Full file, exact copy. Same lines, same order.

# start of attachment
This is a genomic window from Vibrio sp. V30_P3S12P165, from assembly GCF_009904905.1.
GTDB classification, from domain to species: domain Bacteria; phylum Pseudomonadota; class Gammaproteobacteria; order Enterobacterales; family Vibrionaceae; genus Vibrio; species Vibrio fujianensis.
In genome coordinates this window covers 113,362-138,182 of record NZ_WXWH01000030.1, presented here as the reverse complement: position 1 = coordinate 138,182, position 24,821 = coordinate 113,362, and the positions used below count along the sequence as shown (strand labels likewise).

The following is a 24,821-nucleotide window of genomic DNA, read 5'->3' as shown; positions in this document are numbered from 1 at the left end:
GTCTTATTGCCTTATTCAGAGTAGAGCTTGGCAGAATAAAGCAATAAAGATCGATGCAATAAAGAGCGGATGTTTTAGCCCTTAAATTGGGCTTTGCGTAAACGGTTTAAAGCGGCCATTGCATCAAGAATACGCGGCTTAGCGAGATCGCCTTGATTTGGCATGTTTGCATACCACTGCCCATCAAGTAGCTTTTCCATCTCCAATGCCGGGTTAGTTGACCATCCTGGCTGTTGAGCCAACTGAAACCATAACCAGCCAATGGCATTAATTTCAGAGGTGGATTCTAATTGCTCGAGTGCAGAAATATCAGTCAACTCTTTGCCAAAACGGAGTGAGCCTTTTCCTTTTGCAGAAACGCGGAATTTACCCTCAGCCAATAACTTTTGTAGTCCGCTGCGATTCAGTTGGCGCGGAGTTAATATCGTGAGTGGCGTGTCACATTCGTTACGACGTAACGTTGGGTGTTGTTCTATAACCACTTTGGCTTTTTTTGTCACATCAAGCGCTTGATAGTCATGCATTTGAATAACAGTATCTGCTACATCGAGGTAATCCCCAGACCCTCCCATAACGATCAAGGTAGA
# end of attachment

This is a genomic window from Vibrio sp. V30_P3S12P165, from assembly GCF_009904905.1.
GTDB classification, from domain to species: domain Bacteria; phylum Pseudomonadota; class Gammaproteobacteria; order Enterobacterales; family Vibrionaceae; genus Vibrio; species Vibrio fujianensis.
In genome coordinates this window covers 113,362-138,182 of record NZ_WXWH01000030.1, presented here as the reverse complement: position 1 = coordinate 138,182, position 24,821 = coordinate 113,362, and the positions used below count along the sequence as shown (strand labels likewise).

The following is a 24,821-nucleotide window of genomic DNA, read 5'->3' as shown; positions in this document are numbered from 1 at the left end:
GTCTTATTGCCTTATTCAGAGTAGAGCTTGGCAGAATAAAGCAATAAAGATCGATGCAATAAAGAGCGGATGTTTTAGCCCTTAAATTGGGCTTTGCGTAAACGGTTTAAAGCGGCCATTGCATCAAGAATACGCGGCTTAGCGAGATCGCCTTGATTTGGCATGTTTGCATACCACTGCCCATCAAGTAGCTTTTCCATCTCCAATGCCGGGTTAGTTGACCATCCTGGCTGTTGAGCCAACTGAAACCATAACCAGCCAATGGCATTAATTTCAGAGGTGGATTCTAATTGCTCGAGTGCAGAAATATCAGTCAACTCTTTGCCAAAACGGAGTGAGCCTTTTCCTTTTGCAGAAACGCGGAATTTACCCTCAGCCAATAACTTTTGTAGTCCGCTGCGATTCAGTTGGCGCGGAGTTAATATCGTGAGTGGCGTGTCACATTCGTTACGACGTAACGTTGGGTGTTGTTCTATAACCACTTTGGCTTTTTTTGTCACATCAAGCGCTTGATAGTCATGCATTTGAATAACAGTATCTGCTACATCGAGGTAATCCCCAGACCCTCCCATAACGATCAAGGTAGA